The year 1211 saw Shinran officially pardoned. Thereafter, he lived with his family in the Kanto region, where he began proselytizing his new understanding of Pure Land doctrines. He attracted large numbers of followers—some estimate ten thousand—some of whom were instrumental in establishing and maintaining Shinshū centers after Shinran's death. During the period between 1235, when he returned to Kyoto, and his death Shinran was most prolific. It was during this period that he completed and revised the Kyōgyōshinshō, his most important work on Jōdo Shinshū doctrine. In this work Shinran traced the tradition of Pure Land teachings by collecting passages from scriptures and earlier commentaries, to which he added his own interpretations. The Kyōgyōshinshō represents an attempt by Shinran to lend legitimacy and orthodoxy to Shinshū teachings by establishing its affiliation with traditionally accepted authorities, an attempt necessitated by the virulent criticisms of the Jōdoshū by the monks of other Buddhist sects. Other of his works written during this period were intended to systematize his teachings for the guidance of his disciples and to settle the numerous small feuds among his followers in the Kanto region.
True Pure Land Doctrine
In his religious thought Shinran was influenced by Hōnen's division of Buddhist practices into two paths leading to enlightenment: the shōdōmon ("path of sages"), that is, the difficult path wherein enlightenment is dependent on the individual's "own power" (jiriki ) and capability to adhere to the monastic precepts and to engage in arduous meditative practices and study; and the jōdomon ("path of Pure Land"), or the easy path in which one depends on "other power" (tariki ), namely, the salvific power of Amida. Like Hōnen, Shinran held that during mappō (the "latter days of the Law"; i.e., an age of widespread degeneration and decadence) traditional Buddhist practices were all but useless for the attainment of enlightenment. In such an age, he claimed, faith in Amida and in the truth of his "original vow" (hongan ) to save all sentient beings was the only path to salvation and rebirth in the Pure Land. As opposed to earlier forms of Buddhist practice, which uphold the path of wisdom (prajñā ), meditation (dhyāna ), and disciplined austerities (śīla ), and are based on unlimited self-reliance, Pure Land practices provide a way to salvation in the face of the ineffectiveness of self-effort.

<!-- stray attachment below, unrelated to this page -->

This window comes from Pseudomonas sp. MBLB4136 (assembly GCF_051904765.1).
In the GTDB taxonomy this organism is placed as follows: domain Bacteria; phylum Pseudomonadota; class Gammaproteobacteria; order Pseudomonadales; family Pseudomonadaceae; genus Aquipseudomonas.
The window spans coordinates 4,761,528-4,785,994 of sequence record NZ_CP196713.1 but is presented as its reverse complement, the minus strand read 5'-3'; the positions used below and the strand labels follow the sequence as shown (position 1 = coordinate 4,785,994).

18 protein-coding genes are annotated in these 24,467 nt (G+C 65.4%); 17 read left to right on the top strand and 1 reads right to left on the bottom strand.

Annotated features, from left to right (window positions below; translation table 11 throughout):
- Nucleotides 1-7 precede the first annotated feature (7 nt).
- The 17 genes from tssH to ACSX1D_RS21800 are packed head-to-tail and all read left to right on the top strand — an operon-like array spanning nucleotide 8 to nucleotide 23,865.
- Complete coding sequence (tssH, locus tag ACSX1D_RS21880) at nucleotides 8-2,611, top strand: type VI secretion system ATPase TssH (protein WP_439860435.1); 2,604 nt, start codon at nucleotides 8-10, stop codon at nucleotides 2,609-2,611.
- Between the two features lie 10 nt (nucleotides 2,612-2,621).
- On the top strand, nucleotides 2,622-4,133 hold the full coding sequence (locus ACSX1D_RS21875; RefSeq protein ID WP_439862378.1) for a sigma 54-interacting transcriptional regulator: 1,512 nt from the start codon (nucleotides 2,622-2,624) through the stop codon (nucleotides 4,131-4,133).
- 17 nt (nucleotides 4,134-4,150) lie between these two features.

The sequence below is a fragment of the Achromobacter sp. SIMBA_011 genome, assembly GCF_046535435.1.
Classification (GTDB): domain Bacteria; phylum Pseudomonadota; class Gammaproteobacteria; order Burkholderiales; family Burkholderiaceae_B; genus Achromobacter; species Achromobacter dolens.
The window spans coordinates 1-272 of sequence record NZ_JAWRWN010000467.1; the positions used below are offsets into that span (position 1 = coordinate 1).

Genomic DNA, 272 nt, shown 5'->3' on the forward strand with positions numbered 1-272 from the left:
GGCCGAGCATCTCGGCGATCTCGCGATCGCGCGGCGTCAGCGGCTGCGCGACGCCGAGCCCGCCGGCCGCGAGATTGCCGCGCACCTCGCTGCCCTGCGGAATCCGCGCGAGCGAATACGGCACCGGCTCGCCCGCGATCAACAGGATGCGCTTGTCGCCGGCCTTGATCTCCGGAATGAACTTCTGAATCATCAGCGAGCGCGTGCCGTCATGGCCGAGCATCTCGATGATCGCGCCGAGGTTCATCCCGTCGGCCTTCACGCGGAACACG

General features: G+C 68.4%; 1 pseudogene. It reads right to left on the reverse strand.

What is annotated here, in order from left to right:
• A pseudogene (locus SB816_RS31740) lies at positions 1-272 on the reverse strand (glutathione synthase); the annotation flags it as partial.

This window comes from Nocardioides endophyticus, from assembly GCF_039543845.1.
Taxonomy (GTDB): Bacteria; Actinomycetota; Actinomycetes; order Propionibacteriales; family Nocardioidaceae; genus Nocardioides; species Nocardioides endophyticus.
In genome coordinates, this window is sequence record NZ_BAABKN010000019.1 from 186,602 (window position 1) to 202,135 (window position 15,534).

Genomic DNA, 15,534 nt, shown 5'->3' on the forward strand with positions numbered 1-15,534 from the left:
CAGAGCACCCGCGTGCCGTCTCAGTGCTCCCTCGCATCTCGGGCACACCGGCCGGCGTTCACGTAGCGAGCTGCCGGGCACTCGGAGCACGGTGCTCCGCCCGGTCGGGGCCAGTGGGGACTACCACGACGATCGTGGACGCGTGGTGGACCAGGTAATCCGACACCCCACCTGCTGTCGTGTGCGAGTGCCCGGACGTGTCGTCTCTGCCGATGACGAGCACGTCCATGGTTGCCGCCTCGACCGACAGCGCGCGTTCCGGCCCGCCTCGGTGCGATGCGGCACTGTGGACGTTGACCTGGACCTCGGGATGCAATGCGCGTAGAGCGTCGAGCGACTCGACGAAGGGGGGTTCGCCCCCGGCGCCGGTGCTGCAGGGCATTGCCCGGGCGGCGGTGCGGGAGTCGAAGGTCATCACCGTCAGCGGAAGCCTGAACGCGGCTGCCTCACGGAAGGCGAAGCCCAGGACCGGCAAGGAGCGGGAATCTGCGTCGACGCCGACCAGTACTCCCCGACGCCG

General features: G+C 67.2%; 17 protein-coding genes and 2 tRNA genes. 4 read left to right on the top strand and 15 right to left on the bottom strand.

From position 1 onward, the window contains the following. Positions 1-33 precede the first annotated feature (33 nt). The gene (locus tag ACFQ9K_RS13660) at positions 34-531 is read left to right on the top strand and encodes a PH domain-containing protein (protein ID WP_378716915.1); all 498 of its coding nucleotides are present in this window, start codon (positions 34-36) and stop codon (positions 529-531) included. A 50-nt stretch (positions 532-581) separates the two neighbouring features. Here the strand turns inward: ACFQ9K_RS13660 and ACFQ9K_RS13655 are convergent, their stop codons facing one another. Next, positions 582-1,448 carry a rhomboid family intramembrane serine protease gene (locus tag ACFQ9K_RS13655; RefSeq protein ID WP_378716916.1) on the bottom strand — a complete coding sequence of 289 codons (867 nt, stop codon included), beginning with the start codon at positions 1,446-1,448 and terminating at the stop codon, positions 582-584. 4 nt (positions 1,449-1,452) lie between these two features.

Struck by the very limitations of human capabilities and the inherent sinfulness of human nature, Shinran took Hōnen's advocacy of faith in Amida to an even greater degree. While Hōnen held that the individual must "choose" to have faith in Amida and that this choice must be continually reaffirmed through repeated invocations of the Nembutsu, Shinran argued that it was Amida who chose to save all humans. According to Shinran, what effectuates Amida's salvific power is the power of his Original Vow to save all beings as embodied in the Nembutsu. By participating in and allowing oneself to be permeated by this power, one transcends the world of causal necessity (karman ). Implicit in the Pure Land teachings concerning the power of the Original Vow is the belief that, even if the escape from this world of saṃśara (the round of birth and death of unenlightened existence) is possible through inspired insight alone, the ground of the possibility of that insight depends in turn on something higher or deeper than mere human insight: the divine power (Skt., adhiṣṭhana ) of the Buddha. This divine power of the Buddha does not lie merely within his human career and character; it transcends his individual personhood, breaking through the limited framework of time and space to embrace all living beings eternally and without limitation.
This interpretation of faith led Shinran to reevaluate Hōnen's use of Nembutsu invocation. Like Hōnen, Shinran believed that the only means to apprehend Amida and to participate in his Original Vow was to invoke his name. By intoning the Nembutsu ("Namu Amida Butsu," or "Adoration be to Amida Buddha"), one accumulates boundless stores of merit and virtue. The necessary requisite is, of course, faith. Hōnen held that repeated invocations of the Nembutsu were necessary to build faith and to ensure rebirth in the Pure Land. Shinran, however, argued that one's practice must begin with faith. In any single invocation the devotee must direct his thoughts to the origins of that practice, that is, to faith in Amida's Original Vow. As such, the invocation of the Nembutsu is an expression of gratitude to Amida for being allowed to participate in the salvation promised by his vows. Yet Shinran did not deny the value of repeated invocations, for, although not leading directly to faith, the repeated invocation has the valuable function of awakening one's heart to Amida's existence. In this way, Nembutsu practice and faith come to be two sides of the same coin, with Shinshū emphasizing the moment of salvation and Jōdoshū stressing the process of arriving there.